I have some doubts about the Adams zigzag canyon being "sacred" to the Apaches or any other tribe; why should he have given permission for the whites to be living and mining there, if it were some kind of sacred site for example? Even in Nana's own words, the original owners appear not to have been Apaches, and the presence of some kind of farming activity points to a different people entirely. Let us not be too quick to start identifying a site as "sacred" without consulting the sources, and those sources do specify several locations which are held as sacred by each tribe. If the tribe has no memory of such a site as you have pointed out, there is good reason to believe that it is not a sacred site for them or there would be some traditions relating to it. Anyway it does not seem logical to me, that Nana would have given permission to Adams party in the first place if the site were in some way 'sacred' to his people.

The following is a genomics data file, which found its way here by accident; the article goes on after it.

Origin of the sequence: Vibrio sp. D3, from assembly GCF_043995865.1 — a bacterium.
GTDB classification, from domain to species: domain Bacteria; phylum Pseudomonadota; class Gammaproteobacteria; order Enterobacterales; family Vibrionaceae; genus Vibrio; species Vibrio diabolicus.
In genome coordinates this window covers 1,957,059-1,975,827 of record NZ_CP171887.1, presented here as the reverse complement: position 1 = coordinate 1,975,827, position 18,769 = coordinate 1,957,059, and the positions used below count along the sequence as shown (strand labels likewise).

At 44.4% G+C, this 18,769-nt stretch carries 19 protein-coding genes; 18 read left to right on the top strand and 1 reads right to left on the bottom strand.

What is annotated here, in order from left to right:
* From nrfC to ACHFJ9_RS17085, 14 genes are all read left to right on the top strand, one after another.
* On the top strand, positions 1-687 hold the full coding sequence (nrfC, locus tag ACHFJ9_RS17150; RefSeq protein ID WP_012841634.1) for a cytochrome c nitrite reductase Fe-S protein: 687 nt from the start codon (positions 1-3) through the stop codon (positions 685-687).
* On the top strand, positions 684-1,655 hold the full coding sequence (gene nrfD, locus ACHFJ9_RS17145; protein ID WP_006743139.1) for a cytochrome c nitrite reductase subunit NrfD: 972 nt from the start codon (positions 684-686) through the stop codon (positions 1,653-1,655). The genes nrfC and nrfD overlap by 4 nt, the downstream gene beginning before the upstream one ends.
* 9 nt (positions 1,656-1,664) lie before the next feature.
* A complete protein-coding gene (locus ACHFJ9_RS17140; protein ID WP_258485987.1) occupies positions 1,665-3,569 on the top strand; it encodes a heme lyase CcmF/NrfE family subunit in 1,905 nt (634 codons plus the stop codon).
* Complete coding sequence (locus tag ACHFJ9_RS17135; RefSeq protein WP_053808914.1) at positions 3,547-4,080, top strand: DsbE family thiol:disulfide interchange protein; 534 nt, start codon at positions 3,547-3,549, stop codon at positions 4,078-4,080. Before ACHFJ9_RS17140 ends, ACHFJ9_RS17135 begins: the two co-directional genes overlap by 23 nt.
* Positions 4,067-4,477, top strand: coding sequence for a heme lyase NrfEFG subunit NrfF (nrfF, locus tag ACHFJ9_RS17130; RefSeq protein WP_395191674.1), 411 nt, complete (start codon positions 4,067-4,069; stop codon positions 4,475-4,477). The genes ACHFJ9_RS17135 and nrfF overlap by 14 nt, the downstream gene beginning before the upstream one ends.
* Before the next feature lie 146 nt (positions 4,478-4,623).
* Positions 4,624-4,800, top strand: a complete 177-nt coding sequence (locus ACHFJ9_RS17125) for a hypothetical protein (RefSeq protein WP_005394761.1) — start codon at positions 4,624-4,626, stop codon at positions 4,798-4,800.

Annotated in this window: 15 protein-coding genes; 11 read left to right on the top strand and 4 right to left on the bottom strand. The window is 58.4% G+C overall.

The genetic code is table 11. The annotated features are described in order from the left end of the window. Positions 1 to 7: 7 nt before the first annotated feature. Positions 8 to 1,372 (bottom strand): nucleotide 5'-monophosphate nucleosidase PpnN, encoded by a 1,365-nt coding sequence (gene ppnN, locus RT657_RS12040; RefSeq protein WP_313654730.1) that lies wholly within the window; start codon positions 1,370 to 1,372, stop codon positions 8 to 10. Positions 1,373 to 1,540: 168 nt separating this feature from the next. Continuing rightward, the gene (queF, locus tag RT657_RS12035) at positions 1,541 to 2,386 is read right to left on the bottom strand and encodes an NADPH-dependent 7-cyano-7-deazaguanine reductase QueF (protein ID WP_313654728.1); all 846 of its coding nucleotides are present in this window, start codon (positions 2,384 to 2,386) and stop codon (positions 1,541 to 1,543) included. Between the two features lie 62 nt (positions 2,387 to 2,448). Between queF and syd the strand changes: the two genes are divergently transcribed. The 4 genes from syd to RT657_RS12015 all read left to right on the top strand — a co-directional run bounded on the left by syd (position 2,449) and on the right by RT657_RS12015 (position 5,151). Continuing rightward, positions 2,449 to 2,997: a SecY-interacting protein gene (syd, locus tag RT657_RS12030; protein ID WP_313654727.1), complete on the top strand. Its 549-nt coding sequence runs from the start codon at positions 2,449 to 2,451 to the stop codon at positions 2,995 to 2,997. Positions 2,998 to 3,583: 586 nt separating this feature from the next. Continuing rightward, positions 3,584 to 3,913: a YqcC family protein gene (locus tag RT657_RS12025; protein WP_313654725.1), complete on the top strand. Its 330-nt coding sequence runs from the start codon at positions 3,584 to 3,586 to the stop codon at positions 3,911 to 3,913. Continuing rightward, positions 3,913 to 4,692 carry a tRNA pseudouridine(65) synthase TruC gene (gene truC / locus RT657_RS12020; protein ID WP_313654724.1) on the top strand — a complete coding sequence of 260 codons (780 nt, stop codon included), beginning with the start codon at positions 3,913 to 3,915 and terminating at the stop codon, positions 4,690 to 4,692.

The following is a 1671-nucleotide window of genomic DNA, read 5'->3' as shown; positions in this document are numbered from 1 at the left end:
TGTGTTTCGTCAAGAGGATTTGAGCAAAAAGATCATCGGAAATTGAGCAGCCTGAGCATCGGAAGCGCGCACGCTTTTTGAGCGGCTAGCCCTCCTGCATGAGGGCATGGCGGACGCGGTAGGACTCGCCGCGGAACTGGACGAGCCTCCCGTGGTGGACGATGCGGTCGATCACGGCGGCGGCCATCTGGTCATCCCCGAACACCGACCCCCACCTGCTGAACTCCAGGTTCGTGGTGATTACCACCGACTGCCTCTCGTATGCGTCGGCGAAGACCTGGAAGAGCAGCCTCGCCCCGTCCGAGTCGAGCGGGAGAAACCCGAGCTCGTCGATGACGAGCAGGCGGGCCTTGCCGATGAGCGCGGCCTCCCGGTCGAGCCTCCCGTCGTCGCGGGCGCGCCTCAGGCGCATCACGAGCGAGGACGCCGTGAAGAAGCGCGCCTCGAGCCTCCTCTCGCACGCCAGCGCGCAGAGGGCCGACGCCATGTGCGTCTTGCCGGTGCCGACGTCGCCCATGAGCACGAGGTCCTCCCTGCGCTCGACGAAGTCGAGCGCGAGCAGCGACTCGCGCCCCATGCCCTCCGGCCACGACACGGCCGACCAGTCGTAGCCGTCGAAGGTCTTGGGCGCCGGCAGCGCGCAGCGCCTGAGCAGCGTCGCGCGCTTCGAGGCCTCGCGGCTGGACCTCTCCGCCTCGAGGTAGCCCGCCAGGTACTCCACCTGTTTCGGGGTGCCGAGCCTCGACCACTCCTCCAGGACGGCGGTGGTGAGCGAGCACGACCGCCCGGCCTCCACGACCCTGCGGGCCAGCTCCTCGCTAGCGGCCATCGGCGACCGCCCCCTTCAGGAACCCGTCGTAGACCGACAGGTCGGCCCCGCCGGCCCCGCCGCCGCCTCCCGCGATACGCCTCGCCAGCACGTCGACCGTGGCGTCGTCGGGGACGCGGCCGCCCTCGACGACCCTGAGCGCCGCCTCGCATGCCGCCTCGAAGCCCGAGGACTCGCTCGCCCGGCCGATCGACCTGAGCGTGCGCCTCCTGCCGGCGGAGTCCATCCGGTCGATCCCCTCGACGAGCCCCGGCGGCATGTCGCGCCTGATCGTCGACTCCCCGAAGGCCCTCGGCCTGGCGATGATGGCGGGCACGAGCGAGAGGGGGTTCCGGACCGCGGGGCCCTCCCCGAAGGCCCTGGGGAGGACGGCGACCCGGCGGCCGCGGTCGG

Good luck and good hunting amigo I hope you find the treasures that you seek.
    Oroblanco

    I always kinda figured any delay from Nana was simply waiting for more of his guys to show up. My guess is he was planning to kill them from the get go. The were in the wrong place at the wrong time with the wrong guy.
    No reason to discount apaches as the farmers, they did a lot of farming before they were being chased constantly. And some even while they were.
    Last edited by gpg; May 21, 2012 at 04:22 PM.

  8. #53
    gpg
    gpg is offline
    us
    Jan 2012
    9
    Prospecting
    Well just to keep it going, sort of. Have been doing a lot of reading about apaches since Jan. A couple things stood out. First was reading about the spanish from 1500-1700 and where they went and where they didn't. They were here after their gold rich conquests in Mexico and S. America. That gold being found in rock built towns made by "primitive" people. It was a lesson they clung to the entire time they were in NM. Riches were associated with primitives building rock "towns". That led them to concentrate on the Pueblo people and their towns, and the entire spanish time in NM is basically the subjugation and looting of the Pueblos, most fighting was indeed with the Pueblos. Navajos got involved as allies of the pueblos, they were the closest, most permanent neighbors. Apaches avoided the spanish mostly until the spanish started raiding them for slaves and then they too became allies of the pueblos.